01 February 2011

Photoshop, Not All That Bad

I like to think of myself as a photography purist. Take a photo as "correctly" as possible and let it stand. Simple as that. But there are the occasional photos that need a little boost, or a little lightening, or a little this or a little that. In truth, a lot of my digital photos have a gray tinge to them (I still have a lot to learn), so I sometimes go back and clear them up.

I used to feel like it was cheating because, at the heart of it all, I think getting the best photo you can in the camera is worth more than any amount of Photoshopping or other digital manipulation. Knowing how to take a great photograph is an invaluable skill that can't be matched by throwing your photos into Photoshop, or Picnik or Pixlr. Ultimately, taking a great photograph will save time "fixing" it on the computer.

However. Photoshop is wicked cool. I downloaded some actions sets from the Pioneer Woman and started playing around. It's pretty addictive. So this photo, which makes my skin look really pink, became . . .
. . . this, the headshot I sent in to a new magazine I'm writing for. Better? I think so. It's got a bit of an old, film-y quality, no?
At any rate, I took a bunch of photos of Lily that otherwise would have turned out badly. I used the overhead light in the living room, which casts an unflattering, yellow light, then threw them in Photoshop, and added the black and white action and -- ta da! -- amazing photos.
Do I still think it's cheating to use Photoshop? Yes, a bit. These were not stellar photos to begin with, but now they look pretty darned good. I remember from my college photography class the ways you can manipulate a photograph in the darkroom. Using Photoshop or other programs is no different. There is no physical dodging of the edges by holding a piece of cardboard over parts of the exposure you want darkened, but there is a way to dodge a photo in Photoshop (see how the edges of these black and whites are just a bit darker?).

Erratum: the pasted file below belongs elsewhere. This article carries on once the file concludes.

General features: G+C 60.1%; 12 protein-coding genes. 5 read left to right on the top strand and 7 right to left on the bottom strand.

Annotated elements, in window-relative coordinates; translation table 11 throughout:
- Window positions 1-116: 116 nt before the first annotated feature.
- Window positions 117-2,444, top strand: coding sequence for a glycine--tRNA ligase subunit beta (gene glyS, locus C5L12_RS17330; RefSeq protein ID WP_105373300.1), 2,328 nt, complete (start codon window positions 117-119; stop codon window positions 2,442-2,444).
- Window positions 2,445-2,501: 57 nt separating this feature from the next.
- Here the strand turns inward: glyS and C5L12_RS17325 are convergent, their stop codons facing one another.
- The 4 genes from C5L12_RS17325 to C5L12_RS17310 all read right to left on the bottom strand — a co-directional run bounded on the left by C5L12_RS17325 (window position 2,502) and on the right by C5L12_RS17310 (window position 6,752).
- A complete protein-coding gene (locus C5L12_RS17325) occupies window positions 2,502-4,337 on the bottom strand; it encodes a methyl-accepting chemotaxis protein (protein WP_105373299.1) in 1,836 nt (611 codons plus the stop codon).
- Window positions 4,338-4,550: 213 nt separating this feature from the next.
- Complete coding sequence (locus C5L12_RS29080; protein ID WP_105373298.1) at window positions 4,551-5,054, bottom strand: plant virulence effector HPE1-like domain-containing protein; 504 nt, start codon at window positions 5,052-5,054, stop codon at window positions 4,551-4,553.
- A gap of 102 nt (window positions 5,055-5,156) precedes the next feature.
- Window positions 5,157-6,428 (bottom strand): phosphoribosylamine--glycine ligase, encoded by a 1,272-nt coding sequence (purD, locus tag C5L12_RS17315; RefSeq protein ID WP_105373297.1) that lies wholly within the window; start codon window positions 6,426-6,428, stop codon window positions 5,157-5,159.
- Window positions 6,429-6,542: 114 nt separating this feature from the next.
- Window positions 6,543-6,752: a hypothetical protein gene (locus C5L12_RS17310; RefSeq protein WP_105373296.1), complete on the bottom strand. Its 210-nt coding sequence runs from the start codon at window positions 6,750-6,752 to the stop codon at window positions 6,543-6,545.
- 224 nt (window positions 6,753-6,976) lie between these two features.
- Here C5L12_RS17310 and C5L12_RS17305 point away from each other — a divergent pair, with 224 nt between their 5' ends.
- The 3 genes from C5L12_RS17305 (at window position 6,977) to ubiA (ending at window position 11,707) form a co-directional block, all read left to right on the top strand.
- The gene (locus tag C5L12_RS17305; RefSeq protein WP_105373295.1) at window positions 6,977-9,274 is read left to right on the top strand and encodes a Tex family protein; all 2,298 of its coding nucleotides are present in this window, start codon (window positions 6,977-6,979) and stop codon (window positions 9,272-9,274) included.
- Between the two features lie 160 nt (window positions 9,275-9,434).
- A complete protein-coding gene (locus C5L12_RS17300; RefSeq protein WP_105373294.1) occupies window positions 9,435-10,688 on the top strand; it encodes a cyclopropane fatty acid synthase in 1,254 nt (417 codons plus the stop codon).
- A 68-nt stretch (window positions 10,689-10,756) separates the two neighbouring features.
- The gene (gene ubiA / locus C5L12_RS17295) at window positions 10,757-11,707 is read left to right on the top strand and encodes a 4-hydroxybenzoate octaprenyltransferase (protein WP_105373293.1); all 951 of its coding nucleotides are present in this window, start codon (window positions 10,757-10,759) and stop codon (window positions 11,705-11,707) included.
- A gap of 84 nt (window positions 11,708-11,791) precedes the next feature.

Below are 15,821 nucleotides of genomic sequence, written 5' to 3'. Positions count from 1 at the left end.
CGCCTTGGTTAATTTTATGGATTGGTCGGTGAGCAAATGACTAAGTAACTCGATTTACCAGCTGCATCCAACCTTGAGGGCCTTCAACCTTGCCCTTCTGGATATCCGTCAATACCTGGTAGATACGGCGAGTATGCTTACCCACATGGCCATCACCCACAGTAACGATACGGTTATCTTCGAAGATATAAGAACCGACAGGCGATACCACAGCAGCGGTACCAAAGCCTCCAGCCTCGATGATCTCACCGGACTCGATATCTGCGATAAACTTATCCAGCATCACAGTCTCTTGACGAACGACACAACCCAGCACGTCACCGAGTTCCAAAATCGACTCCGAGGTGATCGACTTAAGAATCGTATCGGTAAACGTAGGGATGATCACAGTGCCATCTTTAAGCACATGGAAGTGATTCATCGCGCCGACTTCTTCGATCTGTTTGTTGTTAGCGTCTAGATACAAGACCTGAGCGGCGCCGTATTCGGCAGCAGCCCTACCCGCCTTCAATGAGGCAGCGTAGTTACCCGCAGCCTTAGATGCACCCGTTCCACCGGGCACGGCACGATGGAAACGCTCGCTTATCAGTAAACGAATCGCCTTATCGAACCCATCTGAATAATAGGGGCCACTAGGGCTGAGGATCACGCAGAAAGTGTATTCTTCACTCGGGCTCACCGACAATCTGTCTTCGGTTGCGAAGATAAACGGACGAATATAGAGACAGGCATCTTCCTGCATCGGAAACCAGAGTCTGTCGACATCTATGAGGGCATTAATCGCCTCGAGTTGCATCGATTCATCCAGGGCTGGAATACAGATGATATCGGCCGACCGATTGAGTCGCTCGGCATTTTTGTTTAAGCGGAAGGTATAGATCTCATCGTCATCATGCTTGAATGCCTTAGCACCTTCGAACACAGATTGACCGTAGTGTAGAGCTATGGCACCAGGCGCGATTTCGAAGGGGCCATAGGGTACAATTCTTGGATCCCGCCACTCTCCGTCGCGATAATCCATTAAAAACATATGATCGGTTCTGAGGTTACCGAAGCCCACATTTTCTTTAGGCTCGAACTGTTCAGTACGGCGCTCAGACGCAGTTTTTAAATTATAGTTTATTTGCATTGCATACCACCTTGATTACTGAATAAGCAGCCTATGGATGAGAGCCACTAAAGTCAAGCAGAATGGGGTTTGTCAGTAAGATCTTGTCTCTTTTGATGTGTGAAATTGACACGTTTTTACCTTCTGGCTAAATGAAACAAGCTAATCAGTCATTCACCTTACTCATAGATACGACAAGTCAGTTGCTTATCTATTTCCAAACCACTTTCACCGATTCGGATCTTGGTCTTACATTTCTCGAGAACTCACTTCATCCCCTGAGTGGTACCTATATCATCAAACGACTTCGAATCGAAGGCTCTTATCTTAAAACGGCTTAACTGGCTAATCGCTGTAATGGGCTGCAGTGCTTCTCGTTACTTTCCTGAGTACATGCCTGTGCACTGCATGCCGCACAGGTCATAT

If I was really a photography purist, I would probably have my own darkroom. Photoshop seems like a reasonable alternative. I gather from all of this that average photos can certainly benefit from Photoshop, especially when it's as easy as clicking an "action" and letting the program do all the work.

So, go get some action sets and have some fun!

1 comment:

sandra said...

I admit that when I started I just wanted to know how to do things in-camera, then the realization of photoshop hit me and I started manipulating so much of my photography. Finally, after I'd had my fill of layers and textures and such, I decided to only use it as a tool for things like color correction if I needed it for some reason or to do a b&w conversion or something else minimal. Honestly I love picnik's b&w the best...from their advanced settings. And, for some shots, running a little action or color enhancement makes it tell such a different story. So, although I went through quite a long phase of ps-love, I'm trying really hard to get what I want out of the camera and then play around with just a few from time to time. Although I love photography in its pure form, there are definite benefits to photoshop and I don't know that I'll ever stop using it. I suppose it mostly depends on the story you're trying to tell with the photo.

These b&w photos of Lily are wonderful...the lighting is so good. And I love the action you used on your photo. I've never used PWs actions...I may have to check them out.